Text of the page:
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The University of Manchester
School of Arts, Languages and Cultures
Samuel Alexander Building, WG16
Oxford Road, Manchester, M13 9PL, UK
Email: peter.scott@manchester.ac.uk
Phone: +44 (0)161 275 3064

 @lincolntheol

 LTIManchester

 

What does it mean to exist in complex relationships with machines? What insights can be offered to our understandings of these relationships by the theologically significant theme of ‘love’? What critical assessments can be made of our multiple uses of technologies in shaping our futures, by reflecting on our pasts?

Project blog
Events and Outputs
> Conference: Care and Machines
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Disquiet over the prevalence of social and economic individualism has a long history. In a world of mobile Capital and increasingly mobile people, communities of common tradition and locality appear to be under threat from the advent of a fragmented market society. Are these complaints against individualism justified? And crucially, how should Christians respond to them? Digging down into the substance of these questions, this project will consider the theological, liturgical and scriptural resources Christians have for understanding the notion of individualism in relation to issues of education, public life and the formation of democratic citizenship.

Workshop 3 Afternoon Discussion Notes

 

A World Without Us? Imagining the End of the Human, 16 January, 2009 Manchester

Arran Stibbe: popular science, media and the language of the end: ‘sustainability past the point of no return’.

Background: Previously ecological discourse was about every little helps; inadequate when faced with global climate change.

Problem: if individual contribution is inadequate how can we develop action plans? Large-scale restructuring policies that support infrastructural change for multiple benefits that strengthen communities. What change is realistic? Is there political will to propose radical strategies?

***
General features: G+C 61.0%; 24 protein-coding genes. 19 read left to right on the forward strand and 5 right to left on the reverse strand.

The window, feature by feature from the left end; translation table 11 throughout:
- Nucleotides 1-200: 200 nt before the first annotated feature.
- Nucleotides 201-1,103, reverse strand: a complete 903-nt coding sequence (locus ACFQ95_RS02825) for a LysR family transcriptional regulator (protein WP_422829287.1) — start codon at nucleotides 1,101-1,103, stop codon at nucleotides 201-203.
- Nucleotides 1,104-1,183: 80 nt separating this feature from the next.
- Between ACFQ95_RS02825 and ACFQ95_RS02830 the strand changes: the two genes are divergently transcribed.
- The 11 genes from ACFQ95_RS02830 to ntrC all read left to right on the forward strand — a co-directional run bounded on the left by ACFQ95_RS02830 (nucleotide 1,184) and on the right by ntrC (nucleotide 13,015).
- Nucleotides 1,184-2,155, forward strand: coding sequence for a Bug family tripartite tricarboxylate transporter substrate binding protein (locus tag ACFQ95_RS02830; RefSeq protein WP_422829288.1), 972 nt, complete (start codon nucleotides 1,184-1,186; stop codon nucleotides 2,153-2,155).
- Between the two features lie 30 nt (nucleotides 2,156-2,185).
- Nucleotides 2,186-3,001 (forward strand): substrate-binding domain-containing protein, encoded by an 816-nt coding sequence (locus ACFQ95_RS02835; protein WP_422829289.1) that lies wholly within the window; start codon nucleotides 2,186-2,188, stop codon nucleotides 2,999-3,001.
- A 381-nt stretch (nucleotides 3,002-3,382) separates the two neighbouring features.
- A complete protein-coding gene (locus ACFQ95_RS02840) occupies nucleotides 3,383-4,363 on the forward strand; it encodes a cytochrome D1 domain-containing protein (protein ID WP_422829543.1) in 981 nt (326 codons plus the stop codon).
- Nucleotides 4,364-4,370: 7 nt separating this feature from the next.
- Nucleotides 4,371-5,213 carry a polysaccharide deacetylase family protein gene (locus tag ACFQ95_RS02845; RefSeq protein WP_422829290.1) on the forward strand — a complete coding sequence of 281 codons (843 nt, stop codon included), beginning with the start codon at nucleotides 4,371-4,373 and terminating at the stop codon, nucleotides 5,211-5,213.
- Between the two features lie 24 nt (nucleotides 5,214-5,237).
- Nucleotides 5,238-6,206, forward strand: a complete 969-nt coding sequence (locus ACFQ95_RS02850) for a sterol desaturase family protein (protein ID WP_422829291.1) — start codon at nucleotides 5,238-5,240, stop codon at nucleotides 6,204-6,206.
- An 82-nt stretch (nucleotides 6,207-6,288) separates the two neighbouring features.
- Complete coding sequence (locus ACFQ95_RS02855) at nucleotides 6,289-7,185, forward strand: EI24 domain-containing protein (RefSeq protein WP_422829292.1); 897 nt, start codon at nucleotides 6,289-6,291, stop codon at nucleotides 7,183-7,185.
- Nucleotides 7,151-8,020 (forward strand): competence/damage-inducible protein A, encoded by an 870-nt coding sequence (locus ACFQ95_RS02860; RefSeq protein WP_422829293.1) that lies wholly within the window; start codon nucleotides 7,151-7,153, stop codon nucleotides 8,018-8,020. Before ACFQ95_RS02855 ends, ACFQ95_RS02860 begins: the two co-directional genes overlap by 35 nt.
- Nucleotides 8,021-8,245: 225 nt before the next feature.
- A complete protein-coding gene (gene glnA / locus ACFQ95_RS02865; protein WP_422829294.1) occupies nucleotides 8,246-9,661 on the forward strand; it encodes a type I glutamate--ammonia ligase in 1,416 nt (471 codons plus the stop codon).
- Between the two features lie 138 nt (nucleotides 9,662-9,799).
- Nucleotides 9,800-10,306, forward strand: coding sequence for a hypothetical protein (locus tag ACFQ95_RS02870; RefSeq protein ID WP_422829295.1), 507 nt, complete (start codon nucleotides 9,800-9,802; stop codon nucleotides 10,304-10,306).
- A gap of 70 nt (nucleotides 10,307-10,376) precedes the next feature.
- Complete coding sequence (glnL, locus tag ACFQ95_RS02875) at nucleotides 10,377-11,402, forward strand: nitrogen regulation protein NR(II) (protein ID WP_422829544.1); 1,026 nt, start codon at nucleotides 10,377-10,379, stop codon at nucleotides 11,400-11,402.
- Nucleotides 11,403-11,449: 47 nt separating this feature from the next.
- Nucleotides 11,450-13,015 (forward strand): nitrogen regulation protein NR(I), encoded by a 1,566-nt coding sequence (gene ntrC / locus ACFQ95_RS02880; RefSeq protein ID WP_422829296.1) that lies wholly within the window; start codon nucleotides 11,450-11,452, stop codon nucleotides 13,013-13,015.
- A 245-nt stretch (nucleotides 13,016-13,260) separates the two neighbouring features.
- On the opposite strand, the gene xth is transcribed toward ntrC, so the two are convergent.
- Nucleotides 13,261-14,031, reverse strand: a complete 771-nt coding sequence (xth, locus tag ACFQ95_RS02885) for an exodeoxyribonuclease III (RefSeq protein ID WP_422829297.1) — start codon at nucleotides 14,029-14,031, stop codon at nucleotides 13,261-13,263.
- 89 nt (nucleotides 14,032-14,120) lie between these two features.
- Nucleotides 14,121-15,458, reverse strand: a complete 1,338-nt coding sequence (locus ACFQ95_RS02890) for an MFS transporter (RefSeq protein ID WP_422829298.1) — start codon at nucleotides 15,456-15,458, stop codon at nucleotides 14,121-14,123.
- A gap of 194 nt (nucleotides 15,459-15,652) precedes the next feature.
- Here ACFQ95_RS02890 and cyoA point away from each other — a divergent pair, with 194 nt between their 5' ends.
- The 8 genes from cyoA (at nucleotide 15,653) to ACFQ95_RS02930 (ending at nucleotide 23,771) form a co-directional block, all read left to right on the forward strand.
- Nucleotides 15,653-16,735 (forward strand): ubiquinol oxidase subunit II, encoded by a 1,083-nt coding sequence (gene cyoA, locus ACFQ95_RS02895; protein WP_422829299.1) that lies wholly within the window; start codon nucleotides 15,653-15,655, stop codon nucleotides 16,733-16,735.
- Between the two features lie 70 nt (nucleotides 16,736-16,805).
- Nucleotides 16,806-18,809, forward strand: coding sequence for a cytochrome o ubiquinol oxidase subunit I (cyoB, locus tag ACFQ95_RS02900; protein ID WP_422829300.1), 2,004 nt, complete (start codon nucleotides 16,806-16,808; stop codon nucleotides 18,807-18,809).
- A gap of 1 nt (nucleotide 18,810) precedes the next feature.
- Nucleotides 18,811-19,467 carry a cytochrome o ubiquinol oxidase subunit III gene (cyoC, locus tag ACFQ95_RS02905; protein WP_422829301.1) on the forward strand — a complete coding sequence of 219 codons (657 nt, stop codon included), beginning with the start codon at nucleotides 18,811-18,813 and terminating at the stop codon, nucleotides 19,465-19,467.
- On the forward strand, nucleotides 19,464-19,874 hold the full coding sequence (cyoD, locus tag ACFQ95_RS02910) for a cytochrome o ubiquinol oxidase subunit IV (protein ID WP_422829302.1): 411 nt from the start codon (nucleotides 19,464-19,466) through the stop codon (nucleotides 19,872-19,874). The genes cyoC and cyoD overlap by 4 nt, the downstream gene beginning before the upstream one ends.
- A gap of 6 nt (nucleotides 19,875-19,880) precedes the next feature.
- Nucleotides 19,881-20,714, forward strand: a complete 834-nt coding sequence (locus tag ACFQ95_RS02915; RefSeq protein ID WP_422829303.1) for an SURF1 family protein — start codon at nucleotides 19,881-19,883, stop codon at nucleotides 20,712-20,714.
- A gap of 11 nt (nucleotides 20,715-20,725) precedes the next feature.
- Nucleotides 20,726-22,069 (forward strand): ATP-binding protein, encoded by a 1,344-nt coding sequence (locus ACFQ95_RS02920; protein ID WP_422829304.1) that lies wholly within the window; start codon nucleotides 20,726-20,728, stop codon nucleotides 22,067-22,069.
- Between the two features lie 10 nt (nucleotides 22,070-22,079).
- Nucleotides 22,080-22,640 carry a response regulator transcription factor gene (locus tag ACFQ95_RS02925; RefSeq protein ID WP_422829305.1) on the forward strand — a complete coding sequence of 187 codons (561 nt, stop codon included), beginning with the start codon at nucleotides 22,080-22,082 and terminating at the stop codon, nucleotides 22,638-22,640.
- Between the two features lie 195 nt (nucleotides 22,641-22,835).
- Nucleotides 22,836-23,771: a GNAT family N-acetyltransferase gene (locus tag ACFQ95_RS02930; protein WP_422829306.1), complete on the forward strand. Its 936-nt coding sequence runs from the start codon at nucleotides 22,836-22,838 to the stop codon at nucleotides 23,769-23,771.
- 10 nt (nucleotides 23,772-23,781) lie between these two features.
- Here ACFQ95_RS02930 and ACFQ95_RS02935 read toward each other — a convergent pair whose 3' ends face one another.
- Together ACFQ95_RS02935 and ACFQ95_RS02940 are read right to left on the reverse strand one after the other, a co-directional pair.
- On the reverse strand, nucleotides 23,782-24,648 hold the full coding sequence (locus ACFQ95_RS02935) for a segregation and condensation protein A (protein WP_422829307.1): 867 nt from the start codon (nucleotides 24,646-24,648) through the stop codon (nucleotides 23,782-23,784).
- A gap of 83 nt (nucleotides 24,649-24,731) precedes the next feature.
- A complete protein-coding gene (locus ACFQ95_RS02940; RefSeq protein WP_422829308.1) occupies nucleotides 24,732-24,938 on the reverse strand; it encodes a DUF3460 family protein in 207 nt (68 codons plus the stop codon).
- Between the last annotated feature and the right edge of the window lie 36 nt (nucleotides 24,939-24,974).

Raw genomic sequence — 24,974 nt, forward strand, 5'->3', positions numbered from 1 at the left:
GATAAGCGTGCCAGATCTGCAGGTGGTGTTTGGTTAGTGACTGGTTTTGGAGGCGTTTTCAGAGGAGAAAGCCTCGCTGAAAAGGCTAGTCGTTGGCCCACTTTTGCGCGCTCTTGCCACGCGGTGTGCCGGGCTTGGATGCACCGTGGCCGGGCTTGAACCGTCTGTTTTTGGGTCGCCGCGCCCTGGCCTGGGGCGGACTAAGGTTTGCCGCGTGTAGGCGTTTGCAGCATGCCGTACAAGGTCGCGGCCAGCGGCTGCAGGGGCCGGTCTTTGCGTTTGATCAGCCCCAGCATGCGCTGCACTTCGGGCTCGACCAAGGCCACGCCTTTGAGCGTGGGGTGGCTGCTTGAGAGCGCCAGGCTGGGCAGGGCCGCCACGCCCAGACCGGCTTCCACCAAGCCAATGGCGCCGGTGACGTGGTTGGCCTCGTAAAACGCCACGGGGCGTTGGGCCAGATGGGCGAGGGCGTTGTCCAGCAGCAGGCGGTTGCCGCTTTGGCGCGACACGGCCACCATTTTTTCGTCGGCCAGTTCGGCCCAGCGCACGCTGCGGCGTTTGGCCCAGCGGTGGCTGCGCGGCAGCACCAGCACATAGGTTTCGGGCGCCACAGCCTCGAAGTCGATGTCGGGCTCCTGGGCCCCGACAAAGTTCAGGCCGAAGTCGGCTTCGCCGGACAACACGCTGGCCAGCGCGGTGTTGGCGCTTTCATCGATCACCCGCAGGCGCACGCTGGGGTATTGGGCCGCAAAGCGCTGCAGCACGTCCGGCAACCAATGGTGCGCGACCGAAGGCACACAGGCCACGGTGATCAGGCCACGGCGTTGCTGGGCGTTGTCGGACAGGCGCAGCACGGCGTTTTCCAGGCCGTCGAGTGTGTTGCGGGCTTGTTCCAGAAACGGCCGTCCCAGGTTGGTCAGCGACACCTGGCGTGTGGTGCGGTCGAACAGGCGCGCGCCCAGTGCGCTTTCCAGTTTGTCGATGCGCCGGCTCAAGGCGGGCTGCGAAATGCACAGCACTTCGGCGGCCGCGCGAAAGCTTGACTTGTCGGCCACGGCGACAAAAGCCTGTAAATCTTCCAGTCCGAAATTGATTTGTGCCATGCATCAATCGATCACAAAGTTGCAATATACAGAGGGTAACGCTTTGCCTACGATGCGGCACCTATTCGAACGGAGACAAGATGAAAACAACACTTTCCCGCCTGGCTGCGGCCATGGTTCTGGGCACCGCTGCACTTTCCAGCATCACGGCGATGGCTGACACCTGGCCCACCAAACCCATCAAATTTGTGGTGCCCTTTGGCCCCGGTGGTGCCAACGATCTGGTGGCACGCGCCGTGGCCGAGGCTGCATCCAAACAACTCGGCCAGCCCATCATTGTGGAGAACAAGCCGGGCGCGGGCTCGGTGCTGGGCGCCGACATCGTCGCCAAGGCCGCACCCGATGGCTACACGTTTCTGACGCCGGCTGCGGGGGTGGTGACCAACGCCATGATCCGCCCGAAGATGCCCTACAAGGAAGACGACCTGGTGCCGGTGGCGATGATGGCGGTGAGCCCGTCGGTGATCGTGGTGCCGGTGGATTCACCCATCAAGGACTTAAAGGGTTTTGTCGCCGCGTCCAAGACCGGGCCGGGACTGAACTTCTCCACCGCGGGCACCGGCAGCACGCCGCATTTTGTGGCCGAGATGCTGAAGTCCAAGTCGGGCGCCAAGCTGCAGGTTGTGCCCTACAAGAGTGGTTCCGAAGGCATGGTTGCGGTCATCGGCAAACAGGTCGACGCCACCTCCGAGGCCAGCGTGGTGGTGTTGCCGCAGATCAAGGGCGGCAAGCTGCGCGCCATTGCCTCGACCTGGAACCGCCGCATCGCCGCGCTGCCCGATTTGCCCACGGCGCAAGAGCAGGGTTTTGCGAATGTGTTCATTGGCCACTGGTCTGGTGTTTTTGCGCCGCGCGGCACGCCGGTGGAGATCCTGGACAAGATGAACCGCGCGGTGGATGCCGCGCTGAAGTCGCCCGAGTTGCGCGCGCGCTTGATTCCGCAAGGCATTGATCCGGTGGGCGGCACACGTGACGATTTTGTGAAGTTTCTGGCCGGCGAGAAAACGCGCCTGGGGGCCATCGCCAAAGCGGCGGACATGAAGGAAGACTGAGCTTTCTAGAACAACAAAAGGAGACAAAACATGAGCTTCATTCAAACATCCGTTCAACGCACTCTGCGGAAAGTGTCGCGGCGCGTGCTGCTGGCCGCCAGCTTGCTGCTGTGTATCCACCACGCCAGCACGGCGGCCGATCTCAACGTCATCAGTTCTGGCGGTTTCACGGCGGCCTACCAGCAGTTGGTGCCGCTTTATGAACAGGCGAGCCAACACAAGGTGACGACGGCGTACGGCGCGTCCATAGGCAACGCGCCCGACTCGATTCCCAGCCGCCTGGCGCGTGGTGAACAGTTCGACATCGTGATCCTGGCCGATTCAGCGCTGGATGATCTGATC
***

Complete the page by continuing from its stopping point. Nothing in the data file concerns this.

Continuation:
It is humbling to realise the limitations of human efficacy. Need to do things entirely differently. But we are stuck with incremental change within the system without changing the system. Current direct activism comes largely from a particular set of society: what if it is taken up by ‘dangerous’ pathological individuals? Mainstream identity politics and radical politics moving into the mainstream.

Mass media needs to be used as a communication tool; cancer patient example a very useful metaphor that should evoke much empathy due to widespread experience.

‘No return’ a subjective experience that can link to different events and time points. The limits of the cancer metaphor: awareness of fragility that changes attitude cannot be easily translated into mourning for the planet and climate change. Save our own assets or care for those who have no choice?

Individuals’ groups making demands on power structures / institutions for change. Danger of survivalist desire in historic perspectives. We need empathy for those who haven’t got resources to adapt.

Virtue ethics and values that are tenable after the point of no return. What is good in its own right regardless of its efficacy and the outcome? What can we do that is more appropriate to our human nature as animals; the ecological view of humanity. Is there a return to a Romantic / idealistic project? Taboo of emotional responses in climate change propaganda.

The power of capitalist-vested interests. People not only damaging others but also their own interests caught up in the systems that distract from this dynamic. Should children be brought into the world in the face of apocalyptic prospects?